Let the Rivers Flow!

In National Water Week, with a theme of ‘water — the heart of our culture‘, the River Fellows and their friends from across the Murray-Darling Basin came to Canberra to meet with key politicians, to deliver their message that we need the Murray-Darling Basin Plan to be effective and to deliver enough water to keep our rivers flowing and healthy enough to support river communities.

The River Fellows Program coordinated the Healthy Rivers Roadshows at 11 community meetings across the Murray-Darling Basin, from Dubbo and Broken Hill to Goolwa, Meningie and Adelaide. People with a range of interests and backgrounds came together to hear about the state of the Basin Plan and to show solidarity in standing up for a fair share of water for all communities, upstream and downstream. Petitions signed at these meetings were supported with more than 24,100 signatures, and these were presented to the Prime Minister.

These messages of concern and support were carried into Parliament House in Canberra on Monday 14 Canberra in National Water week. We formed small delegations with representatives from across the Basin to participate in 13 meetings with 14 politicians and 5 key advisors. The 3 key requests made were:

  • implement the Basin Plan in full, with 3200 GL of real water or real equivalent outcomes from proposed water efficiency projects which will reduce the amount of water recovered
  • undertake a judicial enquiry into recent allegations of water theft and capture of environmental water by irrigators
  • not to approve the package of efficiency projects which will reduce the amount of real water recovered until all enquiries are concluded.

This is just one step in the process, with new relationships started, information being exchanged, and ripples spreading out from all our activities in Canberra! Well done River Fellows!

Posted in caring for our planet, community engagement, environmental flows, Murray-Darling Basin, policy, sustainable natural resources management, water issues | Tagged , , , , , ,

Water flowing down the River Murray to South Australia is not wasted!

There is a convenient view by upstream communities and their political representatives that River Murray water flowing to South Australia just evaporates and is wasted. All communities should have a fair share of the limited water available, with enough left in the rivers so they can support us.

The Lower Murray Valley in SA depends on a flowing healthy working River Murray

  • 648 km from SA border to Murray Mouth
  • >3,000 km2 floodplains, 1100 wetlands in 250 complexes
  • 16 towns, 6 settlements, 8 holiday home communities, 5 towns on Lower Lakes
  • 35,000 ha irrigated horticulture in Riverland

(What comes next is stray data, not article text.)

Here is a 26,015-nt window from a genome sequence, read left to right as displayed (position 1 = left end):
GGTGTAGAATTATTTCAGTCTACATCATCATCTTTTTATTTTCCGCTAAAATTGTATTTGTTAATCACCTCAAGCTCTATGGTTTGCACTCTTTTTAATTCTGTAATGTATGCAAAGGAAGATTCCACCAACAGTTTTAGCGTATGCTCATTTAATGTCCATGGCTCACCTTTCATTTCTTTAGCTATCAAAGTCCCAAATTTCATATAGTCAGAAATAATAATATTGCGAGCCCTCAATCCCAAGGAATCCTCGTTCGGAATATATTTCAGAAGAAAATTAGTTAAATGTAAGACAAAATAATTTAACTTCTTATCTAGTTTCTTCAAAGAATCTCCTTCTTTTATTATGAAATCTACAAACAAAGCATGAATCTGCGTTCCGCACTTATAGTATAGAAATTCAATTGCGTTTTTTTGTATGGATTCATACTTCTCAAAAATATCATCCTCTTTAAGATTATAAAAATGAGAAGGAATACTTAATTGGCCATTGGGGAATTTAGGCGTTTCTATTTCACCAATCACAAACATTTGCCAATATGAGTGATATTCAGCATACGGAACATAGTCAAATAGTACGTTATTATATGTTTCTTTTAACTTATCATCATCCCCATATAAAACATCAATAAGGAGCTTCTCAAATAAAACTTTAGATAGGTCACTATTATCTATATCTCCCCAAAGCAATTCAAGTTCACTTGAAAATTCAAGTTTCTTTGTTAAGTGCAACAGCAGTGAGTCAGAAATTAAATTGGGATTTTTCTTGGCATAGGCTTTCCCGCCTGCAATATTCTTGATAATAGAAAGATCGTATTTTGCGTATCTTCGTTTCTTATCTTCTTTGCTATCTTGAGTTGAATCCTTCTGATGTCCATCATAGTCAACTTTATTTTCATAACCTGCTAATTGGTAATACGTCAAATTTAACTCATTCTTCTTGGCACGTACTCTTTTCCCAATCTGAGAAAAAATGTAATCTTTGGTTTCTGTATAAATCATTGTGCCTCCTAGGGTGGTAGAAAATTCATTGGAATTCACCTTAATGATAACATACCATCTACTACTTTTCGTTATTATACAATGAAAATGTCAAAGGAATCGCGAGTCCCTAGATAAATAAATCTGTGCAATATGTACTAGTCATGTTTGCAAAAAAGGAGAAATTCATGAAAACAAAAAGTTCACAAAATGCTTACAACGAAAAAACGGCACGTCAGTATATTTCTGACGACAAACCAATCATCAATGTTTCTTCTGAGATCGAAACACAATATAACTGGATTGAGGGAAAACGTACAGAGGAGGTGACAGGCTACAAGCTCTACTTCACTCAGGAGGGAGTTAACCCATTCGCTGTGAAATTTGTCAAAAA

• landscapes, destinations and amenity for river towns, businesses, farmers, fishermen and holiday-makers
  • only has 7% of MDB area and flow volumes.

Water flowing to South Australia from upstream is not wasted, it doesn’t just evaporate

  • provides water supplies to 75% of SA communities in dry years, including Adelaide, Iron Triangle, Yorke Peninsula, Barossa, Clare, Keith
  • supports towns, communities, businesses, agriculture, tourism & State’s economy
  • keeps the River flowing to the Lower Lakes, Coorong and the sea
  • ecosystems filter water, trap sediment and nutrients, buffer floods
  • floods water floodplains and wetlands, kick-starts life-cycles in plants, waterbirds, animals, fish, frogs, yabbies.

Water flowing to the sea is not wasted

  • major component of estuarine water quality, mixing with sea water
  • provides nutrients to estuarine, coastal and marine ecosystems, including key food sources for crayfish nurseries
  • allows fish passage between sea and lakes.

0406 silver lea aerial 2

Posted in caring for our planet, ecosystem services, environmental flows, floods, Murray-Darling Basin, recruitment, sustainable natural resources management, water supply, wetlands | Tagged , , , ,

Green & gold springtime in the Murray River Valley

Springtime this year in the Riverland in the South Australian Murray River Valley is green and gold, with fresh green groundcover plants and shrubs across the floodplains and golden cassia bushes lining the roads. This is the strongest flowering season for cassias in several years, forming extended golden corridors along regional roads. On the floodplains, good seasonal rains have extended the benefits of the 2016 flood, sustaining the improved condition of floodplain vegetation already noticed in 2015 and 2016. Many river red gums and black box trees are now carrying dual crops, with mature fruits crops ready to flower and to release seed in the next 2-3 months. And the pigface adds a contrasting wash of bright pink under the black box trees. Nature is on track for a colourful and healthy season!

Posted in black box, caring for our planet, eucalypts, Murray-Darling Basin, native vegetation, river red gums, seeds, sustainable natural resources management | Tagged , , , ,

Stand up and support delivery of the Murray-Darling Basin

The Healthy Rivers Roadshow has just completed 11 community meetings across the Murray-Darling Basin, from Dubbo and Broken Hill to Goolwa, Meningie and Adelaide. People with a range of interests and backgrounds came together to hear about the state of the Basin Plan and to show solidarity in standing up for a fair share of water for all communities, upstream and downstream.


The Murray-Darling Basin Plan is under threat from upstream interests trying to reduce the amount of water to be returned to keep Basin rivers healthy. Recent documentaries have exposed corruption in water compliance and large-scale theft of water, implicating the NSW government in actions to undermine and subvert the Basin Plan.